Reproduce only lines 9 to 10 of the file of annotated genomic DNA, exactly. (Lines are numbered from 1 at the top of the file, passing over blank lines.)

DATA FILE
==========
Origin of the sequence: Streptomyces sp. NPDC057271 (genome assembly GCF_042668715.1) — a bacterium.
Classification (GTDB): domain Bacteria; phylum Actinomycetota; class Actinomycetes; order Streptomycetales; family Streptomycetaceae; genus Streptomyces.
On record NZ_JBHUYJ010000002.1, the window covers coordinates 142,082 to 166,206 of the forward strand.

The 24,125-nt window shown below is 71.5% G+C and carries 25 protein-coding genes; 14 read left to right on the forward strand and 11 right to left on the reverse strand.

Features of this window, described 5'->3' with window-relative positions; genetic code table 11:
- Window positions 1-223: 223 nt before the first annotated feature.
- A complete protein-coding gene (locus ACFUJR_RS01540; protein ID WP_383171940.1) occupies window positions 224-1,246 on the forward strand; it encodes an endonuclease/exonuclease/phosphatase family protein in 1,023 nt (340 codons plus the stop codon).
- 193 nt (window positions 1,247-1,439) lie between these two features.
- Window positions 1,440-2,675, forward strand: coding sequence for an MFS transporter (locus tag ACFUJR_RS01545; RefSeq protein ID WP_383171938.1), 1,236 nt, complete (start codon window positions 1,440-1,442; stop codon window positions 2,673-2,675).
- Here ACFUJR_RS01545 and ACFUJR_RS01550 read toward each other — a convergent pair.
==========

- Window positions 1,440-2,675, forward strand: coding sequence for an MFS transporter (locus tag ACFUJR_RS01545; RefSeq protein ID WP_383171938.1), 1,236 nt, complete (start codon window positions 1,440-1,442; stop codon window positions 2,673-2,675).
- Here ACFUJR_RS01545 and ACFUJR_RS01550 read toward each other — a convergent pair.